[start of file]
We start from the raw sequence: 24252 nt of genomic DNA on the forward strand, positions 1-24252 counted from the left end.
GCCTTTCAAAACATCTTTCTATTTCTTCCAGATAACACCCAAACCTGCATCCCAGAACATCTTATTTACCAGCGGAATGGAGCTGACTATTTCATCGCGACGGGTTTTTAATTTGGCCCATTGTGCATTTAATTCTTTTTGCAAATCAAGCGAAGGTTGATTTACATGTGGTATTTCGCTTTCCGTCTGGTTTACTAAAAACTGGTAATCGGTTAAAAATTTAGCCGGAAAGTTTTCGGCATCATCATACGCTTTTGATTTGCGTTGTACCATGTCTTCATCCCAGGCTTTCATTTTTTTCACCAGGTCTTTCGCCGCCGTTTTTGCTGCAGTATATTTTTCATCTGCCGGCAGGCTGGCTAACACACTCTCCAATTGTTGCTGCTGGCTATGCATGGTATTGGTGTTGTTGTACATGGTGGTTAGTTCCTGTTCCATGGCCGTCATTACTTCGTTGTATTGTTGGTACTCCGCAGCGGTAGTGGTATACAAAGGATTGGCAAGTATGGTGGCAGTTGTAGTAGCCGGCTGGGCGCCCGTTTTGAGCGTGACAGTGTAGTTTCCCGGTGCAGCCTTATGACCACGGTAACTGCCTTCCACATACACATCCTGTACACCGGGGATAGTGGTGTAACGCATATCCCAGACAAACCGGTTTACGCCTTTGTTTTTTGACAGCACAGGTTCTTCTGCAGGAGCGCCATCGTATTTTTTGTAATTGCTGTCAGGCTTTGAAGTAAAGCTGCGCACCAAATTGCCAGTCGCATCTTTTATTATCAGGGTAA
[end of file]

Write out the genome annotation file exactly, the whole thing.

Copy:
We start from the raw sequence: 24252 nt of genomic DNA on the forward strand, positions 1-24252 counted from the left end.
GCCTTTCAAAACATCTTTCTATTTCTTCCAGATAACACCCAAACCTGCATCCCAGAACATCTTATTTACCAGCGGAATGGAGCTGACTATTTCATCGCGACGGGTTTTTAATTTGGCCCATTGTGCATTTAATTCTTTTTGCAAATCAAGCGAAGGTTGATTTACATGTGGTATTTCGCTTTCCGTCTGGTTTACTAAAAACTGGTAATCGGTTAAAAATTTAGCCGGAAAGTTTTCGGCATCATCATACGCTTTTGATTTGCGTTGTACCATGTCTTCATCCCAGGCTTTCATTTTTTTCACCAGGTCTTTCGCCGCCGTTTTTGCTGCAGTATATTTTTCATCTGCCGGCAGGCTGGCTAACACACTCTCCAATTGTTGCTGCTGGCTATGCATGGTATTGGTGTTGTTGTACATGGTGGTTAGTTCCTGTTCCATGGCCGTCATTACTTCGTTGTATTGTTGGTACTCCGCAGCGGTAGTGGTATACAAAGGATTGGCAAGTATGGTGGCAGTTGTAGTAGCCGGCTGGGCGCCCGTTTTGAGCGTGACAGTGTAGTTTCCCGGTGCAGCCTTATGACCACGGTAACTGCCTTCCACATACACATCCTGTACACCGGGGATAGTGGTGTAACGCATATCCCAGACAAACCGGTTTACGCCTTTGTTTTTTGACAGCACAGGTTCTTCTGCAGGAGCGCCATCGTATTTTTTGTAATTGCTGTCAGGCTTTGAAGTAAAGCTGCGCACCAAATTGCCAGTCGCATCTTTTATTATCAGGGTAA